Mercy Dews v. US


UNPUBLISHED PER CURIAM OPINION filed. Originating case number: 1:16-cv-03980-JFM. Copies to all parties and the district court/agency. [1000274924]. [17-1552]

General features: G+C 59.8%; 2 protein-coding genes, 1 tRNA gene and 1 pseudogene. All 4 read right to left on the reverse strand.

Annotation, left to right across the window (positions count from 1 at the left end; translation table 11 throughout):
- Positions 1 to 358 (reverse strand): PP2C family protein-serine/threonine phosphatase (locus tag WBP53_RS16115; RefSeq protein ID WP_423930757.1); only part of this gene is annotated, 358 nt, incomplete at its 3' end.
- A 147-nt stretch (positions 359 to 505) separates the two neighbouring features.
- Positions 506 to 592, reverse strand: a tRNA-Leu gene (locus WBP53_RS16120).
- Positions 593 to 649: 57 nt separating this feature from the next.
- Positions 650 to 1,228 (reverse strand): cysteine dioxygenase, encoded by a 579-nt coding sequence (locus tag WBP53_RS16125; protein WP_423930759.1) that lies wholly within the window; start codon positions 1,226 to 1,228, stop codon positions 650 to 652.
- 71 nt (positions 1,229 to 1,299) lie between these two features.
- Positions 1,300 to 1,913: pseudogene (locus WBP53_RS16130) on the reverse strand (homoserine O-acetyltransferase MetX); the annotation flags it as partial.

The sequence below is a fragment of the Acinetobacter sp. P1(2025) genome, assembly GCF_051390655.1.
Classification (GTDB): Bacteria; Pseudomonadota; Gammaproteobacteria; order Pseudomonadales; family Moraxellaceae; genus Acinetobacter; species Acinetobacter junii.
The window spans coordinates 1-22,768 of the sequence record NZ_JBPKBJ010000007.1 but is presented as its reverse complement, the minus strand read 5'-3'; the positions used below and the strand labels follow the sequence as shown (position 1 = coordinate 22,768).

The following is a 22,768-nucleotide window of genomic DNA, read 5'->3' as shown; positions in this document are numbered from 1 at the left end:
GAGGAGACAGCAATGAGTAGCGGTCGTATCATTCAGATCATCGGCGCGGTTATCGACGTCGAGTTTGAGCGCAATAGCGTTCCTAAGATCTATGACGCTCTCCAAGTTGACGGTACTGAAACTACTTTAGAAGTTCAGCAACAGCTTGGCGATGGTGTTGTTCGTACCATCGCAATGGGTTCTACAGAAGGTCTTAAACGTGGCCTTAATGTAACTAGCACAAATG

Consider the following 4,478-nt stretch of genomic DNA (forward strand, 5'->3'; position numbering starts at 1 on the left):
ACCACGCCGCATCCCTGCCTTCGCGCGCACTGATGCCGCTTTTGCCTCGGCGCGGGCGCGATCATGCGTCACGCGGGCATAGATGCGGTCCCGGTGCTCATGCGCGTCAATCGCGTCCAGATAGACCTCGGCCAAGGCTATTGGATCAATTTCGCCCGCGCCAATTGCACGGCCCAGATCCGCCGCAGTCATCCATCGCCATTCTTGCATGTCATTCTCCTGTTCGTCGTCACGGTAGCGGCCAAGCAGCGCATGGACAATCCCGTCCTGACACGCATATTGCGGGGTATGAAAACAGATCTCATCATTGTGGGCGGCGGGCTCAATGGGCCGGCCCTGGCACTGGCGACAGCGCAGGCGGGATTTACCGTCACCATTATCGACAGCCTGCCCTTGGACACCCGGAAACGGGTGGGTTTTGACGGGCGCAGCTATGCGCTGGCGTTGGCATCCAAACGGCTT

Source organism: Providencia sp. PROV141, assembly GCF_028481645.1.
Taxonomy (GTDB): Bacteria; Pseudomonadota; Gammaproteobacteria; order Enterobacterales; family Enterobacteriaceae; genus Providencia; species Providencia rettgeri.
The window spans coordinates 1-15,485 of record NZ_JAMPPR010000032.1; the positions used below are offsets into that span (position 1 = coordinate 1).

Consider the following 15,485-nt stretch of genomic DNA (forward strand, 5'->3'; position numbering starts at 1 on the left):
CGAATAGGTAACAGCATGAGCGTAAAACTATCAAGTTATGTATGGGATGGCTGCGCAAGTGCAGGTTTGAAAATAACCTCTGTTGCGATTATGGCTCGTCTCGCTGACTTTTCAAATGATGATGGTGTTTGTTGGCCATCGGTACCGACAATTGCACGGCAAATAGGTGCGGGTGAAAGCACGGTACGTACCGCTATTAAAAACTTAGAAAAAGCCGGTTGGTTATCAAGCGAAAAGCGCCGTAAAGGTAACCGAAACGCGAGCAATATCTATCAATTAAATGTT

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Appeal: 17-1552 Doc: 28 Filed: 04/12/2018 Pg: 1 of 6 UNPUBLISHED UNITED STATES COURT OF APPEALS FOR THE FOURTH CIRCUIT No. 17-1552 MERCY DEWS; IAN DEWS, Plaintiffs – Appellants, v. UNITED STATES OF AMERICA, Defendant – Appellee. Appeal from the United States District Court for the District of Maryland, at Baltimore. J. Frederick Motz, Senior District Judge. (1:16-cv-03980-JFM) Submitted: February 13, 2018 Decided: April 12, 2018 Before DUNCAN and AGEE, Circuit Judges, and Leonie M. BRINKEMA, United States District Judge for the Eastern District of Virginia, sitting by designation. Affirmed by unpublished per curiam opinion. E. Dale Adkins, III, Emily C. Malarkey, BEKMAN, MARDER & ADKINS LLC, Baltimore, Maryland, for Appellants. Stephen M. Schenning, Acting United States Attorney, Evelyn Lombardo Cusson, Assistant United States Attorney, OFFICE OF THE UNITED STATES ATTORNEY, Baltimore, Maryland, for Appellee. Unpublished opinions are not binding precedent in this circuit. Appeal: 17-1552 Doc: 28 Filed: 04/12/2018 Pg: 2 of 6 PER CURIAM: Mercy and Ian Dews (the “Appellants”) appeal the district court’s dismissal of their untimely Federal Tort Claims Act (“FTCA”) medical malpractice action against the United States for injuries that their son, J. Dews, sustained during his delivery at the Walter Reed National Military Medical Center (“Walter Reed”). The Appellants urge us to overturn Raplee v. United States, 842 F.3d 328 (4th Cir. 2016), in which we held that filing a claim in the Maryland Health Care Alternative Dispute Resolution Office (“HCADRO”) does not begin an FTCA action for the purposes of its statute of limitations. See 28 U.S.C. § 2401(b). Alternatively, they urge us to apply to the FTCA, the Maryland state law tolling provision that tolls the statute of limitations for claims against healthcare providers for minors and the mentally disabled. See Md. Code Ann., Cts. & Jud. Proc. § 5-201. Although we are sympathetic to the Appellants’ situation, our precedent compels us to reject both of their arguments. Accordingly, we affirm the district court’s dismissal. I. On October 23, 2012, Mercy Dews arrived at the Obstetrical Clinic of Walter Reed for a scheduled appointment experiencing extreme lower pelvic pain and decreased fetal movement. Doctors performed a cesarean section nearly two hours later. At the time of his birth, J. Dews was in severe distress--he was not breathing and his heart was not beating. Appellants’ Br. at 6. He was later diagnosed with hypoxic ischemic encephalopathy or intrapartum asphyxia, a severe brain condition caused by lack of 2 Appeal: 17-1552 Doc: 28 oxygen in utero. 1 Filed: 04/12/2018 Id. Pg: 3 of 6 Since birth, J. Dews has experienced significant cognitive, physical, and behavioral delays. Id. The Appellants allege that J. Dews’s disabilities are the result of the fact that the employees at Walter Reed waited too long to perform a cesarean section. On October 2, 2014, Appellants brought an administrative tort claim against the United States Department of the Navy (the “Navy”) alleging medical malpractice. The Navy denied the claim on April 20, 2016. The denial informed the Appellants that they had six months from the date of the mailing of the letter to file suit in the appropriate federal district court. As required by Maryland law, the Appellants filed a claim form and statement of claim with HCADRO on October 5, 2016. 2 On October 20, 2016, they filed two certificates of qualified experts and an expert report, as well as an election to waive arbitration. HCADRO then issued an order on October 24, 2016, transferring the case to the United Stated District Court for the District of Maryland. J.A. 49. 1 He was also diagnosed with a number of other health conditions including: gastritis, poor feeding, bloody stools, bilateral pneumothoraces, persistent pulmonary hypertension, atrial septal defect, hypotension, septal hypertrophy, seizures, anemia, sepsis, thrombocytopenia, coagulopathy, hematuria, subcutaneous fat necrosis, hypoglycemia, hypokalemia, hyponatremia, hypomagnesemia, narcotic drug withdrawal symptoms, and other conditions. Id. at 7. 2 Under Maryland’s Health Care Claims Act, a Maryland plaintiff must first file a malpractice lawsuit with HCADRO and submit a “certificate of a qualified expert,” “attesting to departure from standards of care, and that the departure from standards of care is the proximate cause of the alleged injury.” Md. Code Ann., Cts. & Jud. Proc. § 32A-04(a)(1)(i). The plaintiffs may then elect to waive arbitration and proceed in the appropriate state or federal court. Id. at § 3-2A-06B (b)(1), (f)(1). 3 Appeal: 17-1552 Doc: 28 Filed: 04/12/2018 Pg: 4 of 6 The Appellants filed the instant action against the United States in the United States District Court for the District of Maryland pursuant to the FTCA on December 13, 2016. On February 10, 2017, the United States moved to dismiss Appellants’ claims, arguing that under Raplee, the Appellants’ action was untimely. The district court granted the United States’ motion on April 24, 2017, on that basis. Appellants timely appealed. They urge us to overturn Raplee or, alternatively, to equitably toll the statute of limitations because of J. Dews’s minority and disabilities. We are constrained by precedent to affirm the district court. II. We review a dismissal for failure to state a claim de novo. Schatz v. Rosenberg, 943 F.2d 485, 489 (4th Cir. 1991). Under the FTCA, tort claims against the United States are “forever barred . . . unless action is begun within six months after the date of mailing, by certified or registered mail, of notice of final denial of the claim by the agency to which it was presented.” 28 U.S.C. § 2401(b). Appellants filed the instant suit after the six-month FTCA limitation period. They urge us to find their suit timely because they filed an HCADRO claim within the six-month period. We explicitly rejected this argument in a precedential opinion in Raplee. There, we found that the language of the FTCA was clear and that “[t]he only way to begin a federal civil action is by filing a complaint with a federal district court.” Raplee, 842 F.3d at 333. Therefore, a filing in HCADRO did not save an untimely complaint to the federal district court. Appellants urge us to overturn established circuit precedent. “[W]e cannot, as a panel of the court, 4 Appeal: 17-1552 Doc: 28 Filed: 04/12/2018 Pg: 5 of 6 overrule the decision of another panel; only the en banc court may overrule a prior panel decision.” Jones v. Angelone, 94 F.3d 900, 905 (4th Cir. 1996). Because we are bound by Raplee, the Appellants’ federal lawsuit is untimely as it was filed more than six months after the Navy denied their claim. III. Alternatively, Appellants urge us to engraft the Maryland provision for equitable tolling, Md. Code Ann., Cts. & Jud. Proc. § 5-201, onto the FTCA statute of limitations. We cannot. 3 In FTCA cases, substantive state law creates the underlying cause of action, but “federal law defines the limitations period and determines when that cause of action accrues.” Miller v. United States, 932 F.2d 301, 303 (4th Cir. 1991). We have previously held that the Maryland statute of limitations for claims against healthcare providers, Md. Code Ann., Cts. & Jud. Proc. § 5-109(a)(1), was inapplicable to the FTCA. Anderson v. United States, 474 F. App’x 891, 892 (4th Cir. 2012); see also Anderson v. United States, 669 F.3d 161, 162, 164–65 (4th Cir. 2011) (certifying the question of whether Md. Code Ann., Cts. & Jud. Proc. § 5-109(a)(1) was a statute of 3 Our review here is de novo because “to the extent a challenge to the denial of tolling is not to the existence of certain facts, but instead rests on whether those facts demonstrate a failure to bring a timely claim, resolution of th[e] challenge . . . turns on questions of law which are reviewed de novo.” Cruz v. Maypa, 773 F.3d 138, 143 (4th Cir. 2014) (quoting Smith v. Pennington, 352 F.3d 884, 892 (4th Cir. 2003) (internal quotation marks and alternations omitted). 5 Appeal: 17-1552 Doc: 28 Filed: 04/12/2018 Pg: 6 of 6 limitations, or a statute of repose creating a substantive right), certified question answered, 46 A.3d 426, 442 (Md. 2012) (holding that Md. Code Ann., Cts. & Jud. Proc. § 5-109(a)(1) was a statute of limitations as evidenced, in part, by the fact that its running could be tolled). The Maryland provision for equitable tolling, Md. Code Ann., Cts. & Jud. Proc. § 5-201, at issue here is an exception to the statute of limitations for claims against healthcare providers. Because federal law, not state law, determines the limitations period for FTCA claims and because the equitable tolling provision at issue here is an exception to Maryland’s statute of limitations for claims against healthcare providers, Maryland’s equitable tolling provision is not applicable to the instant case. Accordingly, we find that the district court did not err in that regard either. IV. For the foregoing reasons, the judgment of the district court is AFFIRMED. 6